The Walk-O-Meter: Rating 2 Scott Walker campaign promises on transportation raids

A Wisconsin Department of Transportation project manager walks along part of the Zoo Interchange reconstruction in the Milwaukee area in September 2016. (Mike De Sisti/Milwaukee Journal Sentinel)
A Wisconsin Department of Transportation project manager walks along part of the Zoo Interchange reconstruction in the Milwaukee area in September 2016. (Mike De Sisti/Milwaukee Journal Sentinel)

In running for a second term as governor in 2014, Republican Scott Walker issued a campaign document that included two promises regarding the state Transportation Fund:

Protect the Transportation Fund from raids

Work with the Legislature to repay the raids from the Transportation Fund

In 2016, we rated both pledges as In the Works.

With the final state budget of Walker’s second term complete (and his campaign for a third term officially under way), we’re looking now to give them a final rating.

The Transportation Fund is the largest source of funding for transportation programs (exceeding bond proceeds and federal funds). In the 2015-’16 state budget year, the fund had revenues of $1.93 billion, nearly 90 percent of which came from gas and vehicle registration fees.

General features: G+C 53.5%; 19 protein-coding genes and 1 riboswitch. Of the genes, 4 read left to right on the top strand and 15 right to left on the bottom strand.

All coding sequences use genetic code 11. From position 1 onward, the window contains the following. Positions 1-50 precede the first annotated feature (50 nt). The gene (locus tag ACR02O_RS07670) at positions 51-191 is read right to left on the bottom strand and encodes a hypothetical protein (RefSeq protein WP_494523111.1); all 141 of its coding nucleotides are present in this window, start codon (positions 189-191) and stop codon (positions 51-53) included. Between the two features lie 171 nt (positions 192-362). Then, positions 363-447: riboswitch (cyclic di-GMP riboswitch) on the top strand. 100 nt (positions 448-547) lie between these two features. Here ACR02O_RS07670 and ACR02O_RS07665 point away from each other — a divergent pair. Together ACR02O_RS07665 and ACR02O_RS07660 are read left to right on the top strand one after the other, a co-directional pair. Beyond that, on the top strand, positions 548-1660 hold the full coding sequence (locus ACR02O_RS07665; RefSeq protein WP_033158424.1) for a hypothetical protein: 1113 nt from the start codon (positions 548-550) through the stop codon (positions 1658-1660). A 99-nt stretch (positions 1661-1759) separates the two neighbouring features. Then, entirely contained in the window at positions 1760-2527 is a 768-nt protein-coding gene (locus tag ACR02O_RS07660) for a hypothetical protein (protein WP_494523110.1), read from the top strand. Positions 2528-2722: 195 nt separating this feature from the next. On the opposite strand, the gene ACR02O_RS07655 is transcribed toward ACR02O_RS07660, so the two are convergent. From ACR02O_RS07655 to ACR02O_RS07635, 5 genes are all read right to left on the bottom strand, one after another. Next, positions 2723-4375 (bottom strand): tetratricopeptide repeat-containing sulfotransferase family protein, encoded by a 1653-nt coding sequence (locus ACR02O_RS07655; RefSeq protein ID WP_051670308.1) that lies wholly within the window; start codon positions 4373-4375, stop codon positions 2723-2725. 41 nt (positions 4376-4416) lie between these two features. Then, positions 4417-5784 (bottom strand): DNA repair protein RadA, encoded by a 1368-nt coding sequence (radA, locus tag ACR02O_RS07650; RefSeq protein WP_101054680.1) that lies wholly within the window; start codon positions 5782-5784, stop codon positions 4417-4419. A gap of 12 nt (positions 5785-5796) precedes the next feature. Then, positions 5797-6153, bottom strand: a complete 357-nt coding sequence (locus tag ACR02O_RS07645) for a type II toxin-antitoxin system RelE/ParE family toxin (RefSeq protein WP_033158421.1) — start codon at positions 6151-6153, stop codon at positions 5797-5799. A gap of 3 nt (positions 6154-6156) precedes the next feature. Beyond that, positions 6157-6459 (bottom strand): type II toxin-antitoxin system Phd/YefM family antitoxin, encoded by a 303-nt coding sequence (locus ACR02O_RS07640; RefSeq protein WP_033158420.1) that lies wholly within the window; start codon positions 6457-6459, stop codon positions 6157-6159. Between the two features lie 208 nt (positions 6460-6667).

The nonpartisan state Legislative Fiscal Bureau told us that in the state budget periods from 2003 through 2011, a net of $375.6 million was transferred from the Transportation Fund to the state’s general fund. A report from the bureau said the transfers were made as part of an effort to balance the general fund, the state’s main budget account.

Jim Doyle, a Democrat, was governor during that period. Walker has served since after his election in 2010. But it's worth noting that both Democratic and Republican lawmakers helped Doyle make the transfers to pay for schools and other programs.

Under Walker, for the state budget periods from 2011 through 2019, transfers have been made from the general fund back to the transportation fund totaling $1.28 billion -- more than repaying the $375.6 million and leaving the transportation fund with a total of $901.9 million more.

(In November 2014, on the same day Walker defeated Democrat Mary Burke to win re-election, state voters approved a referendum establishing a constitutional amendment that prevents governors and state lawmakers from using the transportation fund for other uses. Walker backed the measure.)

For Walker’s pledge to protect the transportation fund from raids, our rating is Promise Kept.

And for Walker’s pledge to repay funds that had been raided from the transportation fund, our rating is Promise Kept.